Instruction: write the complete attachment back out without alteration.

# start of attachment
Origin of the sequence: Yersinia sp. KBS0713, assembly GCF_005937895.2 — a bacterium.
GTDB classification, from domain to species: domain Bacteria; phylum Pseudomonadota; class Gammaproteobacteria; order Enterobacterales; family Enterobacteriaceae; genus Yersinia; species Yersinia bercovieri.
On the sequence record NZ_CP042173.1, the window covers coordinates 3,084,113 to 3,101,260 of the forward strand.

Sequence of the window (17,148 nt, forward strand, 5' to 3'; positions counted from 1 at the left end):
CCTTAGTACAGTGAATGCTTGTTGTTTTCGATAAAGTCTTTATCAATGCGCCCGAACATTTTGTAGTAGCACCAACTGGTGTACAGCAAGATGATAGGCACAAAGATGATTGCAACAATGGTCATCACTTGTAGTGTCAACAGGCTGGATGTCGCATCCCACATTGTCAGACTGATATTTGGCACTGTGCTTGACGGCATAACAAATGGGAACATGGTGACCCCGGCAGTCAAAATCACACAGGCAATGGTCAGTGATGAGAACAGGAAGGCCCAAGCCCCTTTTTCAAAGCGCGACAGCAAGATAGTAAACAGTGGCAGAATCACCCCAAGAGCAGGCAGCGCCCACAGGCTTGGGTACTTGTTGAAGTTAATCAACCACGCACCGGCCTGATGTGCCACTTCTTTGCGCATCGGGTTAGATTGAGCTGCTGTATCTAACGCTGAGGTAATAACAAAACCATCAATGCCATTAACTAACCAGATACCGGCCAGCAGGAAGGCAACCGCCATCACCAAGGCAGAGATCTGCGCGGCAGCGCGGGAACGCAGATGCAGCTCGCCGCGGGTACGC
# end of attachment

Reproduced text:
Origin of the sequence: Yersinia sp. KBS0713, assembly GCF_005937895.2 — a bacterium.
GTDB classification, from domain to species: domain Bacteria; phylum Pseudomonadota; class Gammaproteobacteria; order Enterobacterales; family Enterobacteriaceae; genus Yersinia; species Yersinia bercovieri.
On the sequence record NZ_CP042173.1, the window covers coordinates 3,084,113 to 3,101,260 of the forward strand.

Sequence of the window (17,148 nt, forward strand, 5' to 3'; positions counted from 1 at the left end):
CCTTAGTACAGTGAATGCTTGTTGTTTTCGATAAAGTCTTTATCAATGCGCCCGAACATTTTGTAGTAGCACCAACTGGTGTACAGCAAGATGATAGGCACAAAGATGATTGCAACAATGGTCATCACTTGTAGTGTCAACAGGCTGGATGTCGCATCCCACATTGTCAGACTGATATTTGGCACTGTGCTTGACGGCATAACAAATGGGAACATGGTGACCCCGGCAGTCAAAATCACACAGGCAATGGTCAGTGATGAGAACAGGAAGGCCCAAGCCCCTTTTTCAAAGCGCGACAGCAAGATAGTAAACAGTGGCAGAATCACCCCAAGAGCAGGCAGCGCCCACAGGCTTGGGTACTTGTTGAAGTTAATCAACCACGCACCGGCCTGATGTGCCACTTCTTTGCGCATCGGGTTAGATTGAGCTGCTGTATCTAACGCTGAGGTAATAACAAAACCATCAATGCCATTAACTAACCAGATACCGGCCAGCAGGAAGGCAACCGCCATCACCAAGGCAGAGATCTGCGCGGCAGCGCGGGAACGCAGATGCAGCTCGCCGCGGGTACGC